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New federal rules target for-profit college recruiting

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The Obama administration has proposed banning for-profit colleges from tying recruiters’ pay to the number of people they enroll, saying high-pressure sales tactics induced students to take out government loans they can’t afford.

The rules would prohibit paying sales incentives at Carmel-based ITT Educational Services Inc., Apollo Group Inc., Career Education Corp. and other for-profit colleges, according to a copy of the proposal by the U.S. Department of Education to be made public Wednesday. At for-profit colleges, recruiters contact potential students, often after they express interest over the Internet.

U.S. Secretary of Education Arne Duncan is seeking to protect taxpayers from loan defaults and to stop students from taking on debt for programs that don’t lead to higher incomes. For-profit colleges can receive up to 90 percent of their revenue from federal grants and loans. Federal aid to for-profit colleges jumped to $26.5 billion last year from $4.6 billion in 2000, according to the Education Department.

“This is about accountability and protecting students,” Duncan said in a statement.

The Obama administration delayed the release of a proposed rule that would disqualify for-profit colleges from receiving federal aid if their graduates spend more than 8 percent of their starting salaries repaying student loans.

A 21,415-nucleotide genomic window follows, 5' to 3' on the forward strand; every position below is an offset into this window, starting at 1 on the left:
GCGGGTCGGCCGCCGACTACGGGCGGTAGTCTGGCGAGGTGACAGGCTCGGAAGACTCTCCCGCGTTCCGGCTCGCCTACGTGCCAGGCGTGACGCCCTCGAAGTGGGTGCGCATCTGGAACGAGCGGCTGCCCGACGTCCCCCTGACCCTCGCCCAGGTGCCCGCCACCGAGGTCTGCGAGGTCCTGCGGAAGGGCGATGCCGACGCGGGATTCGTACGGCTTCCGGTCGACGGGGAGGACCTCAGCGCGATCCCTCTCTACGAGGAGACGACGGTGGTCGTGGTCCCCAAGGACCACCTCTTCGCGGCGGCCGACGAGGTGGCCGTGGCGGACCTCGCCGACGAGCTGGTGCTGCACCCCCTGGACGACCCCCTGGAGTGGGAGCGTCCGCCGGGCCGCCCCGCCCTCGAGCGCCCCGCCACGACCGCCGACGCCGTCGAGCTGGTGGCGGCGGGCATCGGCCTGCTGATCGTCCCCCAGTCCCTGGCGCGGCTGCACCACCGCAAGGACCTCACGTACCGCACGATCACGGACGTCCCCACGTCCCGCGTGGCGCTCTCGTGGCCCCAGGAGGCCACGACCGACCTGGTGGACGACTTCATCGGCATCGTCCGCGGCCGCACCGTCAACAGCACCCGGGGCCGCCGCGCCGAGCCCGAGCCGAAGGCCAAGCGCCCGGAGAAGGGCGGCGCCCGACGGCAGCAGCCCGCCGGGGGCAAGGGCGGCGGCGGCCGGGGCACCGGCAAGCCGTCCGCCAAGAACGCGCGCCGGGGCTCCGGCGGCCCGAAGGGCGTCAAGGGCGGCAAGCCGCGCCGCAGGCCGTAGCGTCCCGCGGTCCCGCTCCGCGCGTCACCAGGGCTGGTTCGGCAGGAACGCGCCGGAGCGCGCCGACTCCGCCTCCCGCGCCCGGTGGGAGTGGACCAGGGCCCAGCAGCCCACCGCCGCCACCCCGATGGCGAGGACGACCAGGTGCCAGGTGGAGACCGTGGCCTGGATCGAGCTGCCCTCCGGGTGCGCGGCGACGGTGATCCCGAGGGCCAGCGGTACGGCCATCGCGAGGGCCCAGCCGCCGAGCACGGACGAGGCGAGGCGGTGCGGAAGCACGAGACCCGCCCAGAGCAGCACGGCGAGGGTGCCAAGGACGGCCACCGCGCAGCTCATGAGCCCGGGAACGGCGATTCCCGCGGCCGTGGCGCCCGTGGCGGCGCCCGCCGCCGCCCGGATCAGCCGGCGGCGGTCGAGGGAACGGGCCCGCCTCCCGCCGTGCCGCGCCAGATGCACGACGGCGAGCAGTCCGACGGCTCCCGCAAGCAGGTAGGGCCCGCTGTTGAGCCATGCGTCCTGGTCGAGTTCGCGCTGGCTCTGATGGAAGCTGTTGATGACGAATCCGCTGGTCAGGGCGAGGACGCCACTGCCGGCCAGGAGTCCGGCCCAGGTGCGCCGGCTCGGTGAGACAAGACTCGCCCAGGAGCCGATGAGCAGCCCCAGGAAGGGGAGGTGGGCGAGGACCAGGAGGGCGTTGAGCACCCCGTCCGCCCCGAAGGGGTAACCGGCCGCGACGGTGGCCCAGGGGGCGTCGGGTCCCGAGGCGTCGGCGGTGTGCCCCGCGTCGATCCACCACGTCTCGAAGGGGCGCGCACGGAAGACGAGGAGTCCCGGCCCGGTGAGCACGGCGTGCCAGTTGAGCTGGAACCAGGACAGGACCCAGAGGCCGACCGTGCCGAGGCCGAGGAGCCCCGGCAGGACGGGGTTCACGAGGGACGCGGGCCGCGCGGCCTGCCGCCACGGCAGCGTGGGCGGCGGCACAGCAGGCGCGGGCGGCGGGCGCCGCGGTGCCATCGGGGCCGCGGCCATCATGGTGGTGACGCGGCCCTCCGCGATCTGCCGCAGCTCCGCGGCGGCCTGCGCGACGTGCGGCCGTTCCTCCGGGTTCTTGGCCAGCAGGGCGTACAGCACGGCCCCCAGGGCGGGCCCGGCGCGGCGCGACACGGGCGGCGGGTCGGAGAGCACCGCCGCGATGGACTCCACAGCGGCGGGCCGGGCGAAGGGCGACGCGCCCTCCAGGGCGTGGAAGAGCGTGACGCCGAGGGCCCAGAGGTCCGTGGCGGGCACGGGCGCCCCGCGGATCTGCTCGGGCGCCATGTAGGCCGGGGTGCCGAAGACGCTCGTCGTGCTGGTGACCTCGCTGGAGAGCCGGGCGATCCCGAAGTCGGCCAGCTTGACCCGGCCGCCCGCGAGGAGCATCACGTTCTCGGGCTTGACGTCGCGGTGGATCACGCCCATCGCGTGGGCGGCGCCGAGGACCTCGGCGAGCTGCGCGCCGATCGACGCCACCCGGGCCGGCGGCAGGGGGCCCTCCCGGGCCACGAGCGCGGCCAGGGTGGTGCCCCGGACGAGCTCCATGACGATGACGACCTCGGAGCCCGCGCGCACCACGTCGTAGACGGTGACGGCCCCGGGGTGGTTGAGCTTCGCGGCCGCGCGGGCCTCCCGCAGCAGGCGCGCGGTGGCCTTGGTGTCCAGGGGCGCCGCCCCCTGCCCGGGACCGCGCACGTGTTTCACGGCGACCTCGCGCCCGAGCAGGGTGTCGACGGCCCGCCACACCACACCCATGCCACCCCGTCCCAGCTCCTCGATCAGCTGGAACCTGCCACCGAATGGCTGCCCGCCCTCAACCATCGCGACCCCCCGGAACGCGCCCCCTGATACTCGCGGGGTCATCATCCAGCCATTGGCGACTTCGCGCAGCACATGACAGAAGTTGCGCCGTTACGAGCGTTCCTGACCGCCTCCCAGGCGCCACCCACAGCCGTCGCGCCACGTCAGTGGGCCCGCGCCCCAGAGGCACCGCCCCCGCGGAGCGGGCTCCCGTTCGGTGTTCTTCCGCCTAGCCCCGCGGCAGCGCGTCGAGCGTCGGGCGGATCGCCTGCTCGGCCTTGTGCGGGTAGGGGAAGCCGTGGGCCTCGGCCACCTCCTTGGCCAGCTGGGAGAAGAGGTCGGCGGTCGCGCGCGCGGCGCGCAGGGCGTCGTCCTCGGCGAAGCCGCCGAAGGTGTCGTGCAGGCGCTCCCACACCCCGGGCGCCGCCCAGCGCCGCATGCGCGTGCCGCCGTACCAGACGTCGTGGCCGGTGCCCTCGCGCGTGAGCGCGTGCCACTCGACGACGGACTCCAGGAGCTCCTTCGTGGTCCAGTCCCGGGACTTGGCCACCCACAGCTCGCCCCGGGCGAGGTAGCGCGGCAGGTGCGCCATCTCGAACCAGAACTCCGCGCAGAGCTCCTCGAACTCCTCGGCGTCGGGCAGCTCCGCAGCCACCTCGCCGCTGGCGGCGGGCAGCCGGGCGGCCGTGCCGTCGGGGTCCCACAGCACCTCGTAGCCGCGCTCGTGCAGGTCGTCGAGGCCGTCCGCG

The Education Department is still analyzing the proposal and expects to release the rule, known as gainful employment, between now and August, the agency said in a statement.

For-profit colleges lobbied against the gainful-employment rule, which could disqualify programs enrolling 300,000 students, according to an April study commissioned by the Washington-based Career College Association, which represents more than 1,400 for-profit colleges.

Education stocks last week rallied on analysts’ reports citing the potential delay of the gainful employment rule. Apollo, based in Phoenix, rose 70 cents, or 1.5 percent, to close at $48.30 Tuesday. Career Education, based in Hoffman Estates, Ill., rose 71 cents, or 2.7 percent, to $26.91. ITT rose $1.39, or 1.5 percent, to $97.18.

Colleges would no longer be allowed to tie recruiters’ pay to enrollment under any circumstances, according to the new rules. The current regulations prohibit the practice while allowing exceptions, or “safe harbors.”

“Unscrupulous actors routinely rely on these safe harbors” to get around the law, the Education Department said. While the proposed rules apply to all colleges, they are designed to target abuses among for-profits, the department said.

The Education Department’s description of recruiting violations among for-profits amounts to “a lot of hyperbole,” Harris Miller, the Career College Association’s president, said in an interview. Colleges should be allowed to continue taking enrollment into account among other factors in compensating recruiters, Miller said.

The new rule on recruiter pay could have a broad impact on the industry, Matt Snowling, an analyst with FBR Capital Markets in Arlington, Va., said in a phone interview.

“The incentive compensation rule is probably a bigger threat to the industry than gainful employment,” Snowling said. “By limiting the schools ability to market themselves, it takes away some of their ability to grow.”